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After the release of the Johnny Winter And album in 1970, blues-rock guitarist Johnny Winter retreated from the music biz to seek treatment for his increasingly debilitating heroin addiction. During the interim, his brother Edgar scored big with his They Only Come Out At Night album and its hit single “Frankenstein.” A common refrain during Edgar’s 1972 tour was “hey man, where’s your brother?”
The elder Winter brother came roaring back in 1973 with his fifth studio album, Still Alive & Well, the album title both an answer to the question on everybody’s mind as well as a statement of purpose. Working with his former bandmates Rick Derringer and Randy Jo Hobbs, Winter delivered a high-energy set of blues and roots-rock that included a handful of original songs by Winter and Derringer as well as classic covers like Big Bill Broonzy’s “Rock Me Baby” and the Rolling Stones’ “Let It Bleed.” The Stones also contributed a new song, “Silver Train,” for Winter to spin his magic on, and Winter’s original “Too Much Seconal” is a bluesy, personal warning about drug abuse. Derringer’s “Cheap Tequila” is a fine twangy roots-rocker while the title track is a defiant musical statement tailor-made for Winter’s slash ‘n’ burn fretwork.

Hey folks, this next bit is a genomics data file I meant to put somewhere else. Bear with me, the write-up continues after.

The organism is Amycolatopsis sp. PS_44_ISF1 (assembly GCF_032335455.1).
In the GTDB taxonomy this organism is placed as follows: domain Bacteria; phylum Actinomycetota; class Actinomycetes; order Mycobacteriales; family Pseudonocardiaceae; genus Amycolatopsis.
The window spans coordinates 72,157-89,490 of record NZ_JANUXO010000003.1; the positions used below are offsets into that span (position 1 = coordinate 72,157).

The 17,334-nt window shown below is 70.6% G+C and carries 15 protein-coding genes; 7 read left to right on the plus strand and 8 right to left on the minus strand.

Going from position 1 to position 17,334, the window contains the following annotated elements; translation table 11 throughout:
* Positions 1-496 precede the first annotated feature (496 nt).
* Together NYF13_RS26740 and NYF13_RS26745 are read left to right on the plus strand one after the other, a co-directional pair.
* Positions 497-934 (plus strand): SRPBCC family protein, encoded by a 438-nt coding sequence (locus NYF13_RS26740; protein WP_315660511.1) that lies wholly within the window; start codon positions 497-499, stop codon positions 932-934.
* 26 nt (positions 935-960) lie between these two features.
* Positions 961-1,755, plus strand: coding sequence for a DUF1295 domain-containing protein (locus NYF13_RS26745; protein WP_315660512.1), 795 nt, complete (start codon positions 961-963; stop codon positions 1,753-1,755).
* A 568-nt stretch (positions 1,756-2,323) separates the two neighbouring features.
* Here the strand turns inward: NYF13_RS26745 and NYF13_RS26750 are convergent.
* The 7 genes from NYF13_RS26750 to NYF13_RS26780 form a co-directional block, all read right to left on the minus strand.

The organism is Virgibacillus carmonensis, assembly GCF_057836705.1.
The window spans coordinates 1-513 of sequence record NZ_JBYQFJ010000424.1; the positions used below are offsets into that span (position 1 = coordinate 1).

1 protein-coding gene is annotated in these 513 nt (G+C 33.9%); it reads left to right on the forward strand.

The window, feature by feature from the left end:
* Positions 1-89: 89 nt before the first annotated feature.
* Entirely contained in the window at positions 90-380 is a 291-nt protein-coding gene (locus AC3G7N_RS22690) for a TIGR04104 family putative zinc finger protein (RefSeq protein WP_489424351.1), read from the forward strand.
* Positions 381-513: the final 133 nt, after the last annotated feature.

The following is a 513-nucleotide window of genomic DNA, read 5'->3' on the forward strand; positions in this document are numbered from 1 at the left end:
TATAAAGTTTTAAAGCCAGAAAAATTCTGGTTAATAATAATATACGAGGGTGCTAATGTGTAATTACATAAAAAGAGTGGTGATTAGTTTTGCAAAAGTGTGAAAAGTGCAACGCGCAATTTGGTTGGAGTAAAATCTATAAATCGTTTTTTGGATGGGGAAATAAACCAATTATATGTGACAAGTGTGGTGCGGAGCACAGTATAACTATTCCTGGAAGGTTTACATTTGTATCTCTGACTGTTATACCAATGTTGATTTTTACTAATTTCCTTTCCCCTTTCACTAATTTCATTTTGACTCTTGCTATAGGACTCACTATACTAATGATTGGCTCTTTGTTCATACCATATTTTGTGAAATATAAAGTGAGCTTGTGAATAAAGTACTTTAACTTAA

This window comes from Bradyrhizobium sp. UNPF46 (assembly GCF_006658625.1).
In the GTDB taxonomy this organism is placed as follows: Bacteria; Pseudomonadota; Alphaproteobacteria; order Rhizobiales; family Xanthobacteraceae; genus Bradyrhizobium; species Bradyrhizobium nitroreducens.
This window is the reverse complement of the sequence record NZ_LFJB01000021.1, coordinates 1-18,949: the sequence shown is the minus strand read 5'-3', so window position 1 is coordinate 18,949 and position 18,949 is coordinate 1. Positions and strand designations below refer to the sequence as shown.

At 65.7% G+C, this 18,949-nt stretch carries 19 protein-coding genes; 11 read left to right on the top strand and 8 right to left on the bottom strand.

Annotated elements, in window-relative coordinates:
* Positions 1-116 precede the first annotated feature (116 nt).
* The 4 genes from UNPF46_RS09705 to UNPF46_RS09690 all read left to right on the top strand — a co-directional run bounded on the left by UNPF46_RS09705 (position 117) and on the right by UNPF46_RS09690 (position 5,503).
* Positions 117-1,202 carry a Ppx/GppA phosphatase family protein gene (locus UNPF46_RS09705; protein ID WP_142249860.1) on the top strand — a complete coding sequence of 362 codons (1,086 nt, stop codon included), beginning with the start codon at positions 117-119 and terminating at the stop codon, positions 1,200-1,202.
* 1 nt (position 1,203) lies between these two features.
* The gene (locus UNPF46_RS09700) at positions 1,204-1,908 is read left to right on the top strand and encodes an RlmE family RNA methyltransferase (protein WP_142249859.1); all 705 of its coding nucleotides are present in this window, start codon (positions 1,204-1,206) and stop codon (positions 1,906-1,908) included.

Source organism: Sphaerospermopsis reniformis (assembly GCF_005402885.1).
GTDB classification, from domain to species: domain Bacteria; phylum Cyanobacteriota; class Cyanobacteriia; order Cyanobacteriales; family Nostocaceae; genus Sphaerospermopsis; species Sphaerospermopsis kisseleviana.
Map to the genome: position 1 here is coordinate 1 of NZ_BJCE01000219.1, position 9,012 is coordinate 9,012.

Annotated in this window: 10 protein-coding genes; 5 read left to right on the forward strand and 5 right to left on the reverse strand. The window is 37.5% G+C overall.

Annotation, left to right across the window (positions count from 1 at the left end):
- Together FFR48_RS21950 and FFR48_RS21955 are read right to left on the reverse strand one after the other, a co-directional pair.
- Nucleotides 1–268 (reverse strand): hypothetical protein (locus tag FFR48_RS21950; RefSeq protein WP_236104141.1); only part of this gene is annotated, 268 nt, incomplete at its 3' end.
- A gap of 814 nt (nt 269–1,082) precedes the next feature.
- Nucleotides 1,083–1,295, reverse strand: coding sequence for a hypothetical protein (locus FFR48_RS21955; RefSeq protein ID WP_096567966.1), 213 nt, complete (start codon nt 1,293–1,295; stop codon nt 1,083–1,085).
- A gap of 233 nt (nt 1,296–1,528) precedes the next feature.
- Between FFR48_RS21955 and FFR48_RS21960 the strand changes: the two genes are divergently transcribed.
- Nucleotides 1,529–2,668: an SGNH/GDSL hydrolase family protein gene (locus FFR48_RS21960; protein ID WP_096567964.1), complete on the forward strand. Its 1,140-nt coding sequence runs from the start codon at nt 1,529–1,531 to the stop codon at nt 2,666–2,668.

Still Alive & Well performed admirably in spite of Columbia Records’ bland advertising efforts. This ad for the album is little more than a photo outtake from the session that provided the cover artwork. Displaying, perhaps, Winter’s undeniable albino chic, it says little of the guitarist’s return after three years or his impressive and expanding musical palette. The album peaked at #22 on the Billboard magazine album chart anyway, Winter’s fans obviously excited about the guitarist’s much-anticipated return.
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